So, what are the risk factors for schizophrenia and are they amenable to modification? Conceptually, many of the risk factors for schizophrenia overlap with risk factors for other psychiatric disorders, such as depression and bipolar disorder, as well as commonly comorbid medical disorders such as cardiovascular disease. While some of the risk factors are plastic and thus amenable to intervention, many, such as the genome, are arguably not. Stress is a nonspecific risk factor for a diverse range of psychopathologies, as is substance abuse. While severe macronutrient deficiencies during critical developmental periods have been implicated in the pathogenesis of both depressive6 and psychotic illnesses,7 and specific micronutrient insufficiencies appear to also be key factors in developmental outcomes related to the risk for schizophrenia,8 emerging evidence from both preclinical and epidemiological studies suggest that factors relating to overnutrition may also play a role in the pathophysiology of mental disorders. Overnutrition also increases the risk for gestational diabetes, which is likewise of relevance to schizophrenia.9 Similarly, new evidence suggests that maternal tobacco smoking is an independent risk factor for behavioral problems in offspring10 and related to the risk for schizophrenia,11 potentially mediated by altering epigenetic pathways and neurodevelopmental trajectories.12 Maternal vitamin d deficiency appears to be a risk factors for schizophrenia and may be a key target for primary prevention,13 while cytokine-associated inflammatory events during pregnancy, with their attendant oxi-dative and nutritional sequelae, are well established as key contributors to neurodevelopmental outcomes, including schizophrenia.14 Other key risk factors for schizophrenia include advanced paternal age and cannabis smoking. A population-wide drive to reduce cannabis consumption may have an impact on the prevalence of schizophrenia, overlapping with existing programs in that domain.
Many of these seemingly diverse risk factors are transduced via common neuroprogressive pathways, including inflammation, oxidative stress, apoptosis, altered neurogenesis, and mitochondrial energy dysregulation, and these pathways cross pollinate risk for comorbid disorders such as depression.15 While factors including psychosocial stressors, poor diet, sedentary behavior, obesity, smoking, sleep, and vitamin d deficiency are all proinflammatory and increase oxidative stress, healthy diets, physical activity, and vitamin d supplementation reduce inflammation and oxidative stress,16 as well as offering wider health benefits.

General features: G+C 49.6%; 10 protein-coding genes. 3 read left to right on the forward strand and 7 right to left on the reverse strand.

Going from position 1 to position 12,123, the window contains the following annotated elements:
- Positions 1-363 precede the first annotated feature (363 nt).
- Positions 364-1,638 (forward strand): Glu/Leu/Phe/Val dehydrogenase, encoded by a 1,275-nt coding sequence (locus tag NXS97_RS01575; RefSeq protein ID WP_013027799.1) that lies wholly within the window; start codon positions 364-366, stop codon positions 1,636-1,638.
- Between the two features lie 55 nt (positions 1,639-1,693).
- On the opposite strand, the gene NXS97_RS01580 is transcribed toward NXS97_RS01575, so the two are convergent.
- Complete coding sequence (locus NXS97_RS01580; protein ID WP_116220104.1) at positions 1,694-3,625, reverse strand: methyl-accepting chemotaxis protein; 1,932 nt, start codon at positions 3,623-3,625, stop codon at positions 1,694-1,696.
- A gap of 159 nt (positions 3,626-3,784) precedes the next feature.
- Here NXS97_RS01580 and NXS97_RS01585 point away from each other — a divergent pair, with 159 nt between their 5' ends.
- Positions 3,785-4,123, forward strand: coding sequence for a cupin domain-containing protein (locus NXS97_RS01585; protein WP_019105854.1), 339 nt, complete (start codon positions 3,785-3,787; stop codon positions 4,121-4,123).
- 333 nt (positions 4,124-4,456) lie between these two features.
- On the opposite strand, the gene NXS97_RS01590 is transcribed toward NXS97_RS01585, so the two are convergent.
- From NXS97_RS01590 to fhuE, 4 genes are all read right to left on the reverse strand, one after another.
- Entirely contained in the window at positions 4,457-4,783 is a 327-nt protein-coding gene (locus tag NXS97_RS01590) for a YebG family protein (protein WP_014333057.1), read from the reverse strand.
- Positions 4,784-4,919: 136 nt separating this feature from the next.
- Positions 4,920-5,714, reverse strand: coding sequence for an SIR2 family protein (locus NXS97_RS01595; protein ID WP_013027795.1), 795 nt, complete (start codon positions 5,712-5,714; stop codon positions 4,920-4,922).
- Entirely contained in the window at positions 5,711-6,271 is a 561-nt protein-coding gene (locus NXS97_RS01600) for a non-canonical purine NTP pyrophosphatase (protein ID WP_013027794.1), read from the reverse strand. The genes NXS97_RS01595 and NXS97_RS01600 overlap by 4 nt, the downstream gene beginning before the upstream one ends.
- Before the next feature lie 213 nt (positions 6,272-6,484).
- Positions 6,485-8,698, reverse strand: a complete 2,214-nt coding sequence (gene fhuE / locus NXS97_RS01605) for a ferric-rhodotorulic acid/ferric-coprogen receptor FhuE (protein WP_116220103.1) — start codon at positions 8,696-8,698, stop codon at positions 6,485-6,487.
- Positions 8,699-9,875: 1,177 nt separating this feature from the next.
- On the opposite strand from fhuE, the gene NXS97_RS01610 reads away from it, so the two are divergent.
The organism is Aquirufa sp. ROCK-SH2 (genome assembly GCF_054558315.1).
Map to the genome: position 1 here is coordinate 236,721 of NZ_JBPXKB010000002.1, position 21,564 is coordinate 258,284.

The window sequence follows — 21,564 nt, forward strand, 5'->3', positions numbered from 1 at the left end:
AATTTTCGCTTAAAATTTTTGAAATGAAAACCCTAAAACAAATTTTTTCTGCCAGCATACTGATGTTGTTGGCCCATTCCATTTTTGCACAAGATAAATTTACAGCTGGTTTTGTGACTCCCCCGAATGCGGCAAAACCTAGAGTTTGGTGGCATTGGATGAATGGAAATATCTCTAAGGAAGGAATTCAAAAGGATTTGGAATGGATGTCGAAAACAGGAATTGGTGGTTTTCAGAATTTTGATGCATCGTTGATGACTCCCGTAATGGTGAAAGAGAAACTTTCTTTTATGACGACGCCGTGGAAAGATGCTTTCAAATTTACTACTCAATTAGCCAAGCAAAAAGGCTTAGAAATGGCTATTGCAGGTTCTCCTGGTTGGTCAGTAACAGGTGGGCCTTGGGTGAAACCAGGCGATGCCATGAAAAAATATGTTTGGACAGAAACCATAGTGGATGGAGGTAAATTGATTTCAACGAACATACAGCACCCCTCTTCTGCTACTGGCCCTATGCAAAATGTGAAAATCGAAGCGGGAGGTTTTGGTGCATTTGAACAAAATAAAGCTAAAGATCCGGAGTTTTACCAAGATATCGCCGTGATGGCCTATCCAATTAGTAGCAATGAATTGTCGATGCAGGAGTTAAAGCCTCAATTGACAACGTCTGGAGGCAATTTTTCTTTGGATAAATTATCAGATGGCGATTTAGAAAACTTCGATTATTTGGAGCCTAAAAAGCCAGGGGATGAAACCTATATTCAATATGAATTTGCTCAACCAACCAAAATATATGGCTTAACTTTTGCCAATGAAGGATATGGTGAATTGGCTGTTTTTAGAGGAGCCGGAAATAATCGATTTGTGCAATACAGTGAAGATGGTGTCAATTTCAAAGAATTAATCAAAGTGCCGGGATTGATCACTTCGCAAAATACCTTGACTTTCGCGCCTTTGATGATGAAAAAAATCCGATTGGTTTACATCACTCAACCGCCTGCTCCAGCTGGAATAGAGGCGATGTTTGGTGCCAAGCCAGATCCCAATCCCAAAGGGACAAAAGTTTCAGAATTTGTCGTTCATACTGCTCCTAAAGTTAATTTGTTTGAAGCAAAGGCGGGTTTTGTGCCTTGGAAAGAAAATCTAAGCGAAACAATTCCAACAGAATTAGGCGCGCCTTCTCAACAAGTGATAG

As such, a low-risk strategy for attempting schizophrenia prevention may consist of delivering health education and nutritional and lifestyle interventions to women during the antenatal period. This may also have utility in preventing a broader range of mental disorders and cognitive outcomes,17-19 as well as having benefits for a wide range of other health outcomes in children, given the well-established importance of early life exposures to the risk for later heart disease, stroke, diabetes, and hypertension.20 Such universal health strategies could be implemented in both antenatal and early childhood settings (ie, after the birth of the first child and anticipating the next), thus targeting both the preconception and antenatal periods. If successful, such interventions may help to improve many of the underlying pathophysi-ological pathways that feed into early life risk factors, including the risk for infections during pregnancy, and are clearly complemented by improvements in the control of infectious diseases in pregnancy and better obstetric and neonatal care.